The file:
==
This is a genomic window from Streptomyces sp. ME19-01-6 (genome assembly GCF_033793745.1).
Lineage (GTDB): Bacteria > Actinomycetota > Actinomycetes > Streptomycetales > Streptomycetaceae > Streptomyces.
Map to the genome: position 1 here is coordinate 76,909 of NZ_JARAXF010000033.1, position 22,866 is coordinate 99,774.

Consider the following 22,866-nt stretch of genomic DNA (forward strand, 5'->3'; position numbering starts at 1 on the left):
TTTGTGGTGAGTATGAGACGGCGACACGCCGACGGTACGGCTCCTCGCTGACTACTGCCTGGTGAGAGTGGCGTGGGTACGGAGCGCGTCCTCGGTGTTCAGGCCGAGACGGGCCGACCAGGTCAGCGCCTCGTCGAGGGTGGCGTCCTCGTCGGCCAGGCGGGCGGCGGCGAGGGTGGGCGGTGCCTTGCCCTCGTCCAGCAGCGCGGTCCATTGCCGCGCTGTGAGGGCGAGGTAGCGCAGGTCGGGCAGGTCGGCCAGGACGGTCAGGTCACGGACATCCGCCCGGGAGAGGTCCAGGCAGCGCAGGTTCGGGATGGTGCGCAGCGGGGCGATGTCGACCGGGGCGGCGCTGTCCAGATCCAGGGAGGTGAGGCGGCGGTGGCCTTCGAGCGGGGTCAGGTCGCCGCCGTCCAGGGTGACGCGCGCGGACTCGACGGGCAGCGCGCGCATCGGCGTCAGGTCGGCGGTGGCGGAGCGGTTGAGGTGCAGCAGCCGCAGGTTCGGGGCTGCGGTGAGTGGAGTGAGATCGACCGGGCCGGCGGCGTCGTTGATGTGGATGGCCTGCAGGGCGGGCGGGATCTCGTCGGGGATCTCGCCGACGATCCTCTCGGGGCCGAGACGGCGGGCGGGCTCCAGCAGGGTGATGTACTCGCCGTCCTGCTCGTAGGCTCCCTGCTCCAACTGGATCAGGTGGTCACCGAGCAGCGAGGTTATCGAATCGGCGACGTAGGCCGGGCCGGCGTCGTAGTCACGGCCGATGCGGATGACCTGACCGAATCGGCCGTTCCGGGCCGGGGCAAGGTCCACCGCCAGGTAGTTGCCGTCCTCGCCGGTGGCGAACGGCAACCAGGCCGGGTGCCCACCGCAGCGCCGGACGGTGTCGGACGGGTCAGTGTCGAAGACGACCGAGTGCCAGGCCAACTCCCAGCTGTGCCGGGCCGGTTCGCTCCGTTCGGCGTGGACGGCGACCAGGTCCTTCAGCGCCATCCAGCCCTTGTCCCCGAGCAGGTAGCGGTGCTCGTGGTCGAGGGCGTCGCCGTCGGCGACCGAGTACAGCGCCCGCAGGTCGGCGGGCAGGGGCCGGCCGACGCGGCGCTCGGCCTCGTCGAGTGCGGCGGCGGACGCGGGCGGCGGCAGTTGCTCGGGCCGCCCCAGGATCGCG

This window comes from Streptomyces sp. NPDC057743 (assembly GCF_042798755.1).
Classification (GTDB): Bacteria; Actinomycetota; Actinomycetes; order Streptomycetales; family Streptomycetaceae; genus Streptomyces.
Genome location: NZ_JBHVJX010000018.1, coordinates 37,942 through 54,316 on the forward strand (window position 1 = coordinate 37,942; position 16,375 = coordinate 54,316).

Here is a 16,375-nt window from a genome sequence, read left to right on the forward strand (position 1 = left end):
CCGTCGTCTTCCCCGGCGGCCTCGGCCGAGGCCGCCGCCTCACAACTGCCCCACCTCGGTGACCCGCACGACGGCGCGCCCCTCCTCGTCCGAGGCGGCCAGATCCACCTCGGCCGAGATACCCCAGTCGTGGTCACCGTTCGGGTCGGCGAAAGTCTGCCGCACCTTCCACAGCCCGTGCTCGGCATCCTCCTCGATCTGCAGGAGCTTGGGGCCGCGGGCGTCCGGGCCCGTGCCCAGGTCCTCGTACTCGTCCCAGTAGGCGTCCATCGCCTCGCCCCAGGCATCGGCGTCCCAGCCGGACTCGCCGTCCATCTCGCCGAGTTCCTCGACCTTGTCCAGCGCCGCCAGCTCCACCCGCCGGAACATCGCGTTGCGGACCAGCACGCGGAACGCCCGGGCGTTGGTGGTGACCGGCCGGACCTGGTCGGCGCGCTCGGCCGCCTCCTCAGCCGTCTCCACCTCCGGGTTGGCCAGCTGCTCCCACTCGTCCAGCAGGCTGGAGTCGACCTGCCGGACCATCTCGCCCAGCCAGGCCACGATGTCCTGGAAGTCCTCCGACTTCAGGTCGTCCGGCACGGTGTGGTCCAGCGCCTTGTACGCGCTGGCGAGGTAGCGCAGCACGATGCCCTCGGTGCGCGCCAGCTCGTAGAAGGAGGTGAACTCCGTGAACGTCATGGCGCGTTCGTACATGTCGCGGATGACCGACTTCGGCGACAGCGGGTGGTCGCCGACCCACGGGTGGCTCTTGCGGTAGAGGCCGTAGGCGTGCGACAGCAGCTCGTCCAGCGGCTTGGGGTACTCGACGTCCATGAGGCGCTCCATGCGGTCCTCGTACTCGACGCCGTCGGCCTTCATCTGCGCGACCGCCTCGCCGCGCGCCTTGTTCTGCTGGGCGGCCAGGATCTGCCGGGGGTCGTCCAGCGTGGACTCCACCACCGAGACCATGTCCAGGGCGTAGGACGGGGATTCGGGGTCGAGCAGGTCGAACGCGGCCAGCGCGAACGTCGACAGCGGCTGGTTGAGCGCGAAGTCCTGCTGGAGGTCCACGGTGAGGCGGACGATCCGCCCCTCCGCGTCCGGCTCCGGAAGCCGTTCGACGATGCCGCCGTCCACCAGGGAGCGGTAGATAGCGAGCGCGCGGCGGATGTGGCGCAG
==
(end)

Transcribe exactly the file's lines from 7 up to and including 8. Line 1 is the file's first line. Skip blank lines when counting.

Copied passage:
Classification (GTDB): Bacteria; Actinomycetota; Actinomycetes; order Streptomycetales; family Streptomycetaceae; genus Streptomyces.
Genome location: NZ_JBHVJX010000018.1, coordinates 37,942 through 54,316 on the forward strand (window position 1 = coordinate 37,942; position 16,375 = coordinate 54,316).